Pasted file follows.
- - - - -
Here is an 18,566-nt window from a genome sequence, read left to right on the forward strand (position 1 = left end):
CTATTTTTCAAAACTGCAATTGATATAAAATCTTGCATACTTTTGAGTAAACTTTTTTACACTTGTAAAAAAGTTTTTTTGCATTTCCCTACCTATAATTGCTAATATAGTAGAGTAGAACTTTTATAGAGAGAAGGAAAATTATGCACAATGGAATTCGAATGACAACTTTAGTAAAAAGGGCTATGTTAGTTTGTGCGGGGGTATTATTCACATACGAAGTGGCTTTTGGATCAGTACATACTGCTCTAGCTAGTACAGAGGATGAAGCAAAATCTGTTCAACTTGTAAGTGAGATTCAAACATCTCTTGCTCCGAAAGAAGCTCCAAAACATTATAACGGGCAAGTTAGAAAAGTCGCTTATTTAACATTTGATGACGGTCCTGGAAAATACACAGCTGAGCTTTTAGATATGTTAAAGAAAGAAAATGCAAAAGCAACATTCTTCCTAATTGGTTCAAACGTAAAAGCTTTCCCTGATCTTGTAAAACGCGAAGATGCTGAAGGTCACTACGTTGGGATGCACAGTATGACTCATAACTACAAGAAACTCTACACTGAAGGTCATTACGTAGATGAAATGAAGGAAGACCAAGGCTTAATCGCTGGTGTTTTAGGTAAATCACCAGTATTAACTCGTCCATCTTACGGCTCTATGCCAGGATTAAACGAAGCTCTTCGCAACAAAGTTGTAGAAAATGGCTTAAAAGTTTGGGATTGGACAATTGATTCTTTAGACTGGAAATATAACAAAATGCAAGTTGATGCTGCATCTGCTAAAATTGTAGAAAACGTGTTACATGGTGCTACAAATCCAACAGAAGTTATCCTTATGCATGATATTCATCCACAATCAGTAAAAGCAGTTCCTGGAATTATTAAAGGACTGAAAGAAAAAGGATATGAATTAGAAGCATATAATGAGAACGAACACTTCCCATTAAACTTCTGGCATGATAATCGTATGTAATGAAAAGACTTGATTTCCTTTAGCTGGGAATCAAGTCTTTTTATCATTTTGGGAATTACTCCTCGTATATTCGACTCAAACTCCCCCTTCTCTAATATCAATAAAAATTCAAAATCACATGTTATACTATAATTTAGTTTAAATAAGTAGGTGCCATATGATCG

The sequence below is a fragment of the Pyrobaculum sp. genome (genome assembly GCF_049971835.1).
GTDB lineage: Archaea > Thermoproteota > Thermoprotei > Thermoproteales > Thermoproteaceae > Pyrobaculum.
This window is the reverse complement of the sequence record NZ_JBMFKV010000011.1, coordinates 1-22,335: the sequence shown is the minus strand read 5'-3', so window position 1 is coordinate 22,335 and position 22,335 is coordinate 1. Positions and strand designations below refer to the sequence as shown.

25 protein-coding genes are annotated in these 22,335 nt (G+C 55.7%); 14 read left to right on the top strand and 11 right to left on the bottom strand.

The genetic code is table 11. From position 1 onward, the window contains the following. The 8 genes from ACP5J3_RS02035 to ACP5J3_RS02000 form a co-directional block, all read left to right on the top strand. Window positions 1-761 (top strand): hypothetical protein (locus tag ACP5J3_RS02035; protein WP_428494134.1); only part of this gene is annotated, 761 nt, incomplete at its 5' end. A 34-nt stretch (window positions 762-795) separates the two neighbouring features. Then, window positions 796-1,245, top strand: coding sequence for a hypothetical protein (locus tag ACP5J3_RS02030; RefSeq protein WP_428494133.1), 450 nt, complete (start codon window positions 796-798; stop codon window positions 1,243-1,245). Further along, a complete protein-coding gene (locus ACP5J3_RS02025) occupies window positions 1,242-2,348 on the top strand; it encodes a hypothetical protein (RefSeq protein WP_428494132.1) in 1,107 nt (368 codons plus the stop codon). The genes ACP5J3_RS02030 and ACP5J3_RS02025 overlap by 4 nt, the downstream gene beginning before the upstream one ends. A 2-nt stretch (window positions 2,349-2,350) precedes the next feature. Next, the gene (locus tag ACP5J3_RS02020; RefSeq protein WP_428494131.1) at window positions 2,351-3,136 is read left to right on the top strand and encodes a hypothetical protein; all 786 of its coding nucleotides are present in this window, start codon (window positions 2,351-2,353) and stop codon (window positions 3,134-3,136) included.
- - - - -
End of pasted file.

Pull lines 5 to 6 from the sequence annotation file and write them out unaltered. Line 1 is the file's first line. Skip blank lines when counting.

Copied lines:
This window is the reverse complement of the sequence record NZ_JBMFKV010000011.1, coordinates 1-22,335: the sequence shown is the minus strand read 5'-3', so window position 1 is coordinate 22,335 and position 22,335 is coordinate 1. Positions and strand designations below refer to the sequence as shown.

25 protein-coding genes are annotated in these 22,335 nt (G+C 55.7%); 14 read left to right on the top strand and 11 right to left on the bottom strand.